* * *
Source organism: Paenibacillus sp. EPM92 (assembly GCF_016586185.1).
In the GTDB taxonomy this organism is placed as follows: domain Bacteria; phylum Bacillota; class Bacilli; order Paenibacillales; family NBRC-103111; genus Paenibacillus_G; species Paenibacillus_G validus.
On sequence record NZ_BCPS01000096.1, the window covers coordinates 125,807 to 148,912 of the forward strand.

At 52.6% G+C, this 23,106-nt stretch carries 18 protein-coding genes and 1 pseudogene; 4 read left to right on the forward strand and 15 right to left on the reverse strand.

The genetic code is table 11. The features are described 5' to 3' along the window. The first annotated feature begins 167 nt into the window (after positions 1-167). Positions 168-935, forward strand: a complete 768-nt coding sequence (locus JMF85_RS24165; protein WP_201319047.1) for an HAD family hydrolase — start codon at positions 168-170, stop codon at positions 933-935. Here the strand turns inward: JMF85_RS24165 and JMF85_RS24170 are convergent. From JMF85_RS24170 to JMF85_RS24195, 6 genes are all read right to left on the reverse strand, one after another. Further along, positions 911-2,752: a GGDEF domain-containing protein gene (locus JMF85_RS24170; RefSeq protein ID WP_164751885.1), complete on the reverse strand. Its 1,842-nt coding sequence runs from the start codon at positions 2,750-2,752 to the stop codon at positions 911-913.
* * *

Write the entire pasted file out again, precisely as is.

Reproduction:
Source organism: Paenibacillus sp. EPM92 (assembly GCF_016586185.1).
In the GTDB taxonomy this organism is placed as follows: domain Bacteria; phylum Bacillota; class Bacilli; order Paenibacillales; family NBRC-103111; genus Paenibacillus_G; species Paenibacillus_G validus.
On sequence record NZ_BCPS01000096.1, the window covers coordinates 125,807 to 148,912 of the forward strand.

At 52.6% G+C, this 23,106-nt stretch carries 18 protein-coding genes and 1 pseudogene; 4 read left to right on the forward strand and 15 right to left on the reverse strand.

The genetic code is table 11. The features are described 5' to 3' along the window. The first annotated feature begins 167 nt into the window (after positions 1-167). Positions 168-935, forward strand: a complete 768-nt coding sequence (locus JMF85_RS24165; protein WP_201319047.1) for an HAD family hydrolase — start codon at positions 168-170, stop codon at positions 933-935. Here the strand turns inward: JMF85_RS24165 and JMF85_RS24170 are convergent. From JMF85_RS24170 to JMF85_RS24195, 6 genes are all read right to left on the reverse strand, one after another. Further along, positions 911-2,752: a GGDEF domain-containing protein gene (locus JMF85_RS24170; RefSeq protein ID WP_164751885.1), complete on the reverse strand. Its 1,842-nt coding sequence runs from the start codon at positions 2,750-2,752 to the stop codon at positions 911-913.